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Hello, I am Keith, one of the experts on Just Answer, and pleased to be able to help you with your question.
The Inland Revenue (IR) does not exist as it was amalgamated with HM Customs and Excise to form HMRC some years ago. There is a possibility that, if you have received a letter from the IR as opposed to HMRC, that this is a scam. HMRC do not simply turn up on people's doorsteps, they apply to the Courts, of which application you receive notice from the relevant Court, and if successful in their action they may well instruct a debt recovery agency in the matter.
I suspect that this is indeed a scam. Look carefully at the letter, if it is headed 'Inland Revenue' not 'Her majesty's Revenue and Customs' it definitely is a scam and should be reported to your local police.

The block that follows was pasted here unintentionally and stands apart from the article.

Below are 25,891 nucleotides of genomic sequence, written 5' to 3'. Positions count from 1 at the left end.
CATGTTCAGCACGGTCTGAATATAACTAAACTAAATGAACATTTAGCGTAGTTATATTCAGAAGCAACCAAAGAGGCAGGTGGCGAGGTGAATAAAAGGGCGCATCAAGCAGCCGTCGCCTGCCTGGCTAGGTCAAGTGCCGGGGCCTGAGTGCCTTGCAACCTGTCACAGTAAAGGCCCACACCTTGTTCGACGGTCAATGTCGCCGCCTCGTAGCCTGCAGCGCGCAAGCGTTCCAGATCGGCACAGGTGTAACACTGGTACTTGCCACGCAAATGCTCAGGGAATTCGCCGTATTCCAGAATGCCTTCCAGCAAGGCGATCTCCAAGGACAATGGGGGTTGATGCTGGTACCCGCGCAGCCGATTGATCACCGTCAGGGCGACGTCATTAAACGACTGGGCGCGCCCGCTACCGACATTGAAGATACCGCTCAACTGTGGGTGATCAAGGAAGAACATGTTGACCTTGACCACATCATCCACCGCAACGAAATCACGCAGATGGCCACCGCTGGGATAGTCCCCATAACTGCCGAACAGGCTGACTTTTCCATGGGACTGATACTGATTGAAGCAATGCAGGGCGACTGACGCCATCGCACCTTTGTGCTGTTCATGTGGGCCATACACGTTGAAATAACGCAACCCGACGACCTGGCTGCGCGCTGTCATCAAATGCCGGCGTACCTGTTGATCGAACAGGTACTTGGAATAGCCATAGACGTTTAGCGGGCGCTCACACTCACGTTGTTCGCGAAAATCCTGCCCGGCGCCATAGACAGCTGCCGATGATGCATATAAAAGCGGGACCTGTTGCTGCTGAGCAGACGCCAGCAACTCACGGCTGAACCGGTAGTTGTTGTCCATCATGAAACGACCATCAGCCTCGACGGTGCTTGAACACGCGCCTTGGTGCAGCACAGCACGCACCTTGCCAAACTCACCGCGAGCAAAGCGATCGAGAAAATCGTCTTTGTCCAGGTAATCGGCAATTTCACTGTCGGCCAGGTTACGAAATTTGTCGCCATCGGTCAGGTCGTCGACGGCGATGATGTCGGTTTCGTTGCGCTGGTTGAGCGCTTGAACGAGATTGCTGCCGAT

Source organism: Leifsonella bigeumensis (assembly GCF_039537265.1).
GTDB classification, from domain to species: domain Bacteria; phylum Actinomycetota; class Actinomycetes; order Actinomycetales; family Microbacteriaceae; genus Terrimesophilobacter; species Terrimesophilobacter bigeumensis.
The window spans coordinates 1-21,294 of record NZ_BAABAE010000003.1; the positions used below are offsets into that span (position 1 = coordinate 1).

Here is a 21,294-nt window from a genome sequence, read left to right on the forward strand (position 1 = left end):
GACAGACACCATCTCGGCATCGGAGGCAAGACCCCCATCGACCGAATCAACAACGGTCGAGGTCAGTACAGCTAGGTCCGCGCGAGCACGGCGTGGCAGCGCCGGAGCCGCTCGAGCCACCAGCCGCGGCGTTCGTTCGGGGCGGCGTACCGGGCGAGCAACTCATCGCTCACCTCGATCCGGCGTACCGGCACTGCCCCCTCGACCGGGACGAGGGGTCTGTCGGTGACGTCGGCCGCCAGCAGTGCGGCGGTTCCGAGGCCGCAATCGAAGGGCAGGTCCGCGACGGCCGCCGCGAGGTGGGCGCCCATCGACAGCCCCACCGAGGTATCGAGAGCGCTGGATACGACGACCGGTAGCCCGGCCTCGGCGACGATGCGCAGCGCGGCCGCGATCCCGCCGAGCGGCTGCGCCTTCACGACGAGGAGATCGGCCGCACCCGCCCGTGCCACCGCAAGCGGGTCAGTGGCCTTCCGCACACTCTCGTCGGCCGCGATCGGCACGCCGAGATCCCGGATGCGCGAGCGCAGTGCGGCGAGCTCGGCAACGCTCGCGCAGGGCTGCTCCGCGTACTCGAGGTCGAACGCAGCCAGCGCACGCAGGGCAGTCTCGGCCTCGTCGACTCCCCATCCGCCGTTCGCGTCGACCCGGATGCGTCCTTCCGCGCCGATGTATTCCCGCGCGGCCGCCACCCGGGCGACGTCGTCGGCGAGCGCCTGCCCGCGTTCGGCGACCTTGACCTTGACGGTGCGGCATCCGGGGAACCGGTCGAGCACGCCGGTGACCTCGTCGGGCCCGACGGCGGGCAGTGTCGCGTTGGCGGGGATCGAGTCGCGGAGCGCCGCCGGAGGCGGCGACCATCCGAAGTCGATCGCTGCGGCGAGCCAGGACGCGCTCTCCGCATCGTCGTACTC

I do hope that my reply has been of assistance.
Well HMRC can go back indefinitely to recover unpaid tax except in Scotland where there is a 20 year limitation. However, my first approach would be to require HMRC to give chapter and verse on the alleged unpaid Income Tax and National Insurance deductions. By their own instructions you are not required to maintain PAYE records as far back as 2010. HMRC send out literally hundreds of incorrect demands so you will not be alone. My advice would be in the first instance to write to the office concerned and demand fuller and better particulars of the alleged debt. Also complain about harassment with people calling at your door.
I have suggested the appropriate approach. What address does the letter quote?
This is a non geographic post code for HMRC used by the Post Office for mail distribution.
Wait and see HMRC's response. These days HMRC have a habit of referring alleged unpaid tax to a debt collection firm who, in my experience, become completely fazed when their approaches are challenged.